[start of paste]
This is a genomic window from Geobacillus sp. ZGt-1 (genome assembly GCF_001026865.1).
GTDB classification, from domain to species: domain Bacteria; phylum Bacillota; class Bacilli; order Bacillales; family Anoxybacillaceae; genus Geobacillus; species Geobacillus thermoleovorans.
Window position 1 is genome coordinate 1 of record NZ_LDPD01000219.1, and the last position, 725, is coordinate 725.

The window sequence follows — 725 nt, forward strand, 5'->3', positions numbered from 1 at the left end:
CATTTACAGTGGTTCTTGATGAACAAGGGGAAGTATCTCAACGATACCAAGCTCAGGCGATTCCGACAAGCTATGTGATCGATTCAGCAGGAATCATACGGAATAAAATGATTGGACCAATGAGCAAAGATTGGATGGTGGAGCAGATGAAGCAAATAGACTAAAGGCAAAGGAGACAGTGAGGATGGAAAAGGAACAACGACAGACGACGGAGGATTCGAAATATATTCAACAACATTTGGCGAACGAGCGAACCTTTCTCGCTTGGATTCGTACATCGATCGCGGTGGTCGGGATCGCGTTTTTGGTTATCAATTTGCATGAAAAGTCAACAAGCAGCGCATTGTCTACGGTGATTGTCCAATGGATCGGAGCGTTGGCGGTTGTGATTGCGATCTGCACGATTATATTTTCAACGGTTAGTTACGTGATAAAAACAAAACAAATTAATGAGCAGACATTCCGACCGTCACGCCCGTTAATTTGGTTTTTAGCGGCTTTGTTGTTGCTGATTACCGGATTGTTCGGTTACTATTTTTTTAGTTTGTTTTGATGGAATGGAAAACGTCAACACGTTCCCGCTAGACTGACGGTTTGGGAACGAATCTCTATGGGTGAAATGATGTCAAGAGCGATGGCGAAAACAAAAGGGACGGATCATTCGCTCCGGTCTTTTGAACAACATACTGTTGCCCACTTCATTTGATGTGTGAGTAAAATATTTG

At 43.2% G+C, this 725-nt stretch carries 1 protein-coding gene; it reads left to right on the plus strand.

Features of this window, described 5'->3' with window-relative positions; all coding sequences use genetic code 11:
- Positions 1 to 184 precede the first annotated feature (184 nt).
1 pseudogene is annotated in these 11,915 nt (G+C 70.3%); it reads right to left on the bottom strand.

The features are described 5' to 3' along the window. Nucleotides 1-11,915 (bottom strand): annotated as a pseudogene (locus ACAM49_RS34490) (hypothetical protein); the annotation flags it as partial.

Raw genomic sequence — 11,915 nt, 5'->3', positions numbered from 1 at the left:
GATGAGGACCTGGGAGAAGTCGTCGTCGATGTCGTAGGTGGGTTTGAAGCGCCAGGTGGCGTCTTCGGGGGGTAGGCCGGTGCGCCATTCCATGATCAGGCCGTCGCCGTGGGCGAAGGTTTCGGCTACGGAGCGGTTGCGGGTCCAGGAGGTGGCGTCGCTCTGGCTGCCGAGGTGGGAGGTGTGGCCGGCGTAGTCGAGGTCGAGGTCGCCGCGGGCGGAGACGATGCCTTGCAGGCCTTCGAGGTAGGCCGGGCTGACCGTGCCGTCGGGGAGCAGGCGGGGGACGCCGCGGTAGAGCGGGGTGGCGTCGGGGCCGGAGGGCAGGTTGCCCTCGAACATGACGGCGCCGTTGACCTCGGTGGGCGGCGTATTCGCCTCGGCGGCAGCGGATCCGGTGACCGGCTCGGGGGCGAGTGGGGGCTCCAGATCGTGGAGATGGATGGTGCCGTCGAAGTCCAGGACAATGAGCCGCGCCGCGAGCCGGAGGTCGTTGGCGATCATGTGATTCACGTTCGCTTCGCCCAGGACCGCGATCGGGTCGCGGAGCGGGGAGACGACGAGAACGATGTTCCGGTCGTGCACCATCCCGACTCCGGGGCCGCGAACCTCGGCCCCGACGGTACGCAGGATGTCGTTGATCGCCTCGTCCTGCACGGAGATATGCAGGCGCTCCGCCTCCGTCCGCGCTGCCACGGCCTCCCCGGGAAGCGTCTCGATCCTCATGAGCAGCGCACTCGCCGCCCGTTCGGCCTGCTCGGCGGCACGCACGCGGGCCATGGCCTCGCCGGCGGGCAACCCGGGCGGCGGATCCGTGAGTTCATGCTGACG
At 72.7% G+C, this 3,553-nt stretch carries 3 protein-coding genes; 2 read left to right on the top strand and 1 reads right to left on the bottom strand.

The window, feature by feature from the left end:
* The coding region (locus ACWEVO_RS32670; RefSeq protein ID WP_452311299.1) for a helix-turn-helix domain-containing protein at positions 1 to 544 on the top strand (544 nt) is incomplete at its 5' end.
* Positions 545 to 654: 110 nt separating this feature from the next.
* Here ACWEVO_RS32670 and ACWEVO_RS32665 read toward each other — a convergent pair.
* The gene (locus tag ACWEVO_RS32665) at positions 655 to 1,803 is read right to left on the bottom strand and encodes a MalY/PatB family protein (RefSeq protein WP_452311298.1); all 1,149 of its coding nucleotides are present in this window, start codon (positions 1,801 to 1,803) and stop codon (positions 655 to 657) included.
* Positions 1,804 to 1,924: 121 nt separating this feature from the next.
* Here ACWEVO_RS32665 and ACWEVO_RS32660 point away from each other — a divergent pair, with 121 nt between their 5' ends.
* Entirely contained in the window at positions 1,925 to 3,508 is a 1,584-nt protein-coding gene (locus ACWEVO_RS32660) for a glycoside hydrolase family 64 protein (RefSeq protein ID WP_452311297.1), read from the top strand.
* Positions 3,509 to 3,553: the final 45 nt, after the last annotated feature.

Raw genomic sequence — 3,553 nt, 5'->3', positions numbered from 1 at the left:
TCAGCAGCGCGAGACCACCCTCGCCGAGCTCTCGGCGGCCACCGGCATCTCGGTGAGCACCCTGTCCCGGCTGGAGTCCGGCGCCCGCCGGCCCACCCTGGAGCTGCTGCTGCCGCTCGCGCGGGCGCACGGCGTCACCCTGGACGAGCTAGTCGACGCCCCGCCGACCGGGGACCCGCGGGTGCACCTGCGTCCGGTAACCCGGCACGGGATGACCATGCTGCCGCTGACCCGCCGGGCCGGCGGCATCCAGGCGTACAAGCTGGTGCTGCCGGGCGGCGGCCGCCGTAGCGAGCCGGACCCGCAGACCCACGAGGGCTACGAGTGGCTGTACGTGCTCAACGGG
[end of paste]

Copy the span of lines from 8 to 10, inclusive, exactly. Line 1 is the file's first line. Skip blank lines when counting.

- Positions 1 to 184 precede the first annotated feature (184 nt).
1 pseudogene is annotated in these 11,915 nt (G+C 70.3%); it reads right to left on the bottom strand.

The features are described 5' to 3' along the window. Nucleotides 1-11,915 (bottom strand): annotated as a pseudogene (locus ACAM49_RS34490) (hypothetical protein); the annotation flags it as partial.